Graduating With Honours

This first appeared on The Tomkins Times on 4th July 2013.

Liverpool academy director Frank McParland and his team can be mightily pleased with their achievements in 2012/13. This season was a fantastic year for Liverpool’s academy, as several of its graduates made a real impression upon Brendan Rodgers’ first team.

Seven young Reds (Morgan, Suso, Wisdom, Yesil, Sinclair, Coady and Ibe) made their senior debuts for the club, and Raheem Sterling made his first start after three substitute appearances at the tail end of 2011/12, meaning that the Academy provided more new players for the first team than in any previous season in the Premier League era.

As Frank McParland told the Liverpool Echo: “To get seven debuts in one season is great and we’ve had a successful year. Every time one of the lads breaks through it lifts everyone’s spirits at the Academy.”

Academy graduates had success away from Anfield in 2012/13 too; although Michael Ngoo has yet to play for Liverpool’s first team, he had an excellent loan spell at Hearts, scoring four goals and providing four assists in fifteen league appearances, as well as setting up a goal in the Scottish League Cup final.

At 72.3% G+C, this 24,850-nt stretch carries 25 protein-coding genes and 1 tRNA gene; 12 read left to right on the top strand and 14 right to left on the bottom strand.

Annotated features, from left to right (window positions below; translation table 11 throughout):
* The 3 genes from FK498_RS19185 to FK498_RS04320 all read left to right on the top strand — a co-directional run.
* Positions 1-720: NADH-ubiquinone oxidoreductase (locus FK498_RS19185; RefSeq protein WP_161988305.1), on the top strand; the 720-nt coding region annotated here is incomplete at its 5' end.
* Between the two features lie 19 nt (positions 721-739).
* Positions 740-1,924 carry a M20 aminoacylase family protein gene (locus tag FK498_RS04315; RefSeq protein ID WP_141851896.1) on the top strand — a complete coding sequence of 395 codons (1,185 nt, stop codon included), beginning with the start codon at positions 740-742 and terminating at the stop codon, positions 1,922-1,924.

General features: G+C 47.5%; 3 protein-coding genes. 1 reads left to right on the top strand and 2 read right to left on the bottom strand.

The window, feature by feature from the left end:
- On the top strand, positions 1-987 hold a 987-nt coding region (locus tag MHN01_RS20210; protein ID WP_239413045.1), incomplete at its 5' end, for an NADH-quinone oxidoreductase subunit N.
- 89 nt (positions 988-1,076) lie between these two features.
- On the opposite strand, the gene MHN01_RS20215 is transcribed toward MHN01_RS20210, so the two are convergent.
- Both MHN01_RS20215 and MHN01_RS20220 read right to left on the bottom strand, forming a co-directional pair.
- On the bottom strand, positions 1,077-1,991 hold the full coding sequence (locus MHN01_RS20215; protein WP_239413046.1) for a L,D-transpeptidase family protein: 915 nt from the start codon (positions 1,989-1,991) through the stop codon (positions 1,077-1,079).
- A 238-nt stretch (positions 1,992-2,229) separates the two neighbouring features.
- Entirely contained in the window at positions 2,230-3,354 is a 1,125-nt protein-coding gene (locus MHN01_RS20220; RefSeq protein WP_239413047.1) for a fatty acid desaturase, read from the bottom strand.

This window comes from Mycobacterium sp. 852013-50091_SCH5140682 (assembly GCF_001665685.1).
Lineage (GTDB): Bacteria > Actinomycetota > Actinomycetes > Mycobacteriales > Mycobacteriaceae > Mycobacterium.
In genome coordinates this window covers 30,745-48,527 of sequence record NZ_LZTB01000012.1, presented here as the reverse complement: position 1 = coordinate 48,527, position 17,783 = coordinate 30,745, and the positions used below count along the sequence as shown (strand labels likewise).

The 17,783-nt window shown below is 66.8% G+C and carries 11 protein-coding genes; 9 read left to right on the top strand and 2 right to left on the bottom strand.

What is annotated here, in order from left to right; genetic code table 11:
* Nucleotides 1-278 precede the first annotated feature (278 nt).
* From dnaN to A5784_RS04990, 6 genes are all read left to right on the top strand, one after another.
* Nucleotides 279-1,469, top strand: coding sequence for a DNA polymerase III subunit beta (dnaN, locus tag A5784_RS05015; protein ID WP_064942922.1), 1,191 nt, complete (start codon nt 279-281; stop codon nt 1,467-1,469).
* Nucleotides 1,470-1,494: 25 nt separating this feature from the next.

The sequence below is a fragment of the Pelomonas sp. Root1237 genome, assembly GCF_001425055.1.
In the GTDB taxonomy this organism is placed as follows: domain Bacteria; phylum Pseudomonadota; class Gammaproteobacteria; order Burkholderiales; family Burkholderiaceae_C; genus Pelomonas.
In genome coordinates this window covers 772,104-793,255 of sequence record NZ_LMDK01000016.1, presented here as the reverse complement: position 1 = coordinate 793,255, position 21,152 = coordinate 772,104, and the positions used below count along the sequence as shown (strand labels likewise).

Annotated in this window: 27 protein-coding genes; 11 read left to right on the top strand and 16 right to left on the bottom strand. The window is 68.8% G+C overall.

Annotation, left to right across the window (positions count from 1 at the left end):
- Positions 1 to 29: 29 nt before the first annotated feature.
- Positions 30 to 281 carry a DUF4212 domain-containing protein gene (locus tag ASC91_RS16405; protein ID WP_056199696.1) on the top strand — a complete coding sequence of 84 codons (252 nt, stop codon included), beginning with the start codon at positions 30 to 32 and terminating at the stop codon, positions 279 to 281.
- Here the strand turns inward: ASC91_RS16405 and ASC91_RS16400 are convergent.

Jack Robinson (formerly Liverpool’s youngest ever player) will have also picked up some good experience at Wolves, making eleven appearances, and Dani Pacheco scored five and assisted a further four goals for SD Huesca in Spain.

But back in the Premier League, several of the aforementioned youngsters made a key contribution to the performance of Liverpool. The Reds were the only side in the top flight to start a match with three teenagers (Sterling, Suso and Wisdom) in their team this season, and what’s more, they did so on six occasions.

Even more impressive is the fact that Liverpool were unbeaten in these games, winning three and drawing three. So what specific contributions did the youngsters make this season?

Andre Wisdom scored on his debut away at Young Boys (becoming only the twelfth player in the previous twenty years to net during his first Liverpool appearance), and provided an assist in his final league run out against Fulham at Craven Cottage.

Perhaps most impressively, the Leeds-born defender was ranked fifth overall in the Premier League for final third passing accuracy (for players attempting a minimum of 250 passes in total), illustrating that the young man is not overawed at the business end of the pitch. He also won 90% of his tackles, never losing more than one in a match, and winning all that he attempted in eight of his twelve league appearances.

When Rafa Benitez tells you to take note of a young player (“keep your eye on Suso… I tell you, he has promise” the former Liverpool manager wrote in a newspaper column last summer), you tend to sit up and pay attention, and Suso has certainly demonstrated plenty of potential this season.

His league debut against Manchester United at Anfield was a fine example of his ability; coming off the bench at half time, the young Spaniard created two chances, was one of only three Reds to have a shot on target, and did not misplace a single pass.